Reimagining the use cases for dating apps.
What began as an exercise in projection mapping evolved into an exploration of human interaction and online dating platforms.
More than 1/2 of young adults (18-29-year-olds) and 1/3 of middle-aged adults (30-49-year-olds) use online dating sites or apps. Far less of these Millennials and Gen Z users end up meeting face-to-face.
Dating apps leave much to be desired when it comes to follow-through, and by design, these platforms commoditize connections and construct a level of emotional detachment for their users.
Visualizing Tinder data reinforced the ubiquitous trend associated with interactions on popular dating applications. Below is a diagram which tracks the profile of a 22-year-old male over the course of 117 days.
Merging motion sensing and 3D mapping allowed for me to generate an initial series of interactive studies exploring proximity and human connection.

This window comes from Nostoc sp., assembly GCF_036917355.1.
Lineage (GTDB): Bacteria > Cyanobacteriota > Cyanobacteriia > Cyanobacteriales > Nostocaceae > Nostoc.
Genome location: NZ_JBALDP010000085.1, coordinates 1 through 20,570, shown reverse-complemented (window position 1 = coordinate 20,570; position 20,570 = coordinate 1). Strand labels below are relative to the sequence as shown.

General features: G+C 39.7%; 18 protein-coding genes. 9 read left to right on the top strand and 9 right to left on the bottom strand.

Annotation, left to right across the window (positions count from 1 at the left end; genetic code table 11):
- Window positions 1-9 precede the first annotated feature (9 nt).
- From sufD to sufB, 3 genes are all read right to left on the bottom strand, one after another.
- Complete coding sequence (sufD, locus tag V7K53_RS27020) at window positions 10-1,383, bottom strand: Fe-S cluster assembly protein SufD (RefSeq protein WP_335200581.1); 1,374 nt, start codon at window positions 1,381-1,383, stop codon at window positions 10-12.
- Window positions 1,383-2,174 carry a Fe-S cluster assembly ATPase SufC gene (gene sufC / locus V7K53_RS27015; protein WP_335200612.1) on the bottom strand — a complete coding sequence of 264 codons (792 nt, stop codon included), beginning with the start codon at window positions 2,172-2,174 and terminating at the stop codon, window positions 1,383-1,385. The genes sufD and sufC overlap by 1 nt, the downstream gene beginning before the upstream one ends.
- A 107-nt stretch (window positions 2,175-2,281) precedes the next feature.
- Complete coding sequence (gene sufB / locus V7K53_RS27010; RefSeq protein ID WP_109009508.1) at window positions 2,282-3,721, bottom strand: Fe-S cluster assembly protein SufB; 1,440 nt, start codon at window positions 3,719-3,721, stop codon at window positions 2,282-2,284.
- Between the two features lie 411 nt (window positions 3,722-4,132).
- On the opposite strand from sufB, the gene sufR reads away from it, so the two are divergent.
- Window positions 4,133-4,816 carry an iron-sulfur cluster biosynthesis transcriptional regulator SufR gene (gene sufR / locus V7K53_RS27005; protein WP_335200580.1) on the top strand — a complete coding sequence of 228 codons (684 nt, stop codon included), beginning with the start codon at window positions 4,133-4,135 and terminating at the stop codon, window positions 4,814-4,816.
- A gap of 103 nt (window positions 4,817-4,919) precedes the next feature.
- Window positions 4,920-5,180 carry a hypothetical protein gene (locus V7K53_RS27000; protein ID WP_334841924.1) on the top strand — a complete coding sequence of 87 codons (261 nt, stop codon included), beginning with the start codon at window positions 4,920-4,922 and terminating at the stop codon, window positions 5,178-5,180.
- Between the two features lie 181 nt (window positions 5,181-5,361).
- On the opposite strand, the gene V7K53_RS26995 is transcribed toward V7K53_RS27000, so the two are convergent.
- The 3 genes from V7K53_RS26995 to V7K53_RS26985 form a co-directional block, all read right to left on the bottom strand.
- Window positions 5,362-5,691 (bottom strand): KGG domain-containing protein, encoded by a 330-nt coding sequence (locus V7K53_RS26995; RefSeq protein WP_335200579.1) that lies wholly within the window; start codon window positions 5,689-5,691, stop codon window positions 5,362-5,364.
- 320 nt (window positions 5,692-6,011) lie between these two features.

When the left portion of the screen turns yellow, it indicates that two bodies are approaching opposite one another. As their movement is being tracked in space, an animation is triggered and projected on the surface behind those who traverse.
In this scenario two strangers walk past one another on a sidewalk. Their silhouettes are mapped and projected on a surface behind them, and these digital copies embrace one another for a brief moment.
This investigation begged a larger question, could perfect strangers be brought together in a variety of settings? Furthermore, did there exist any technology or platforms that might be leveraged and/ or improved?
Physical installation and system
The physical mockup was a pleasure to interact with and proved to be a clever look into the way designers and users of dating apps alike might reimagine their use.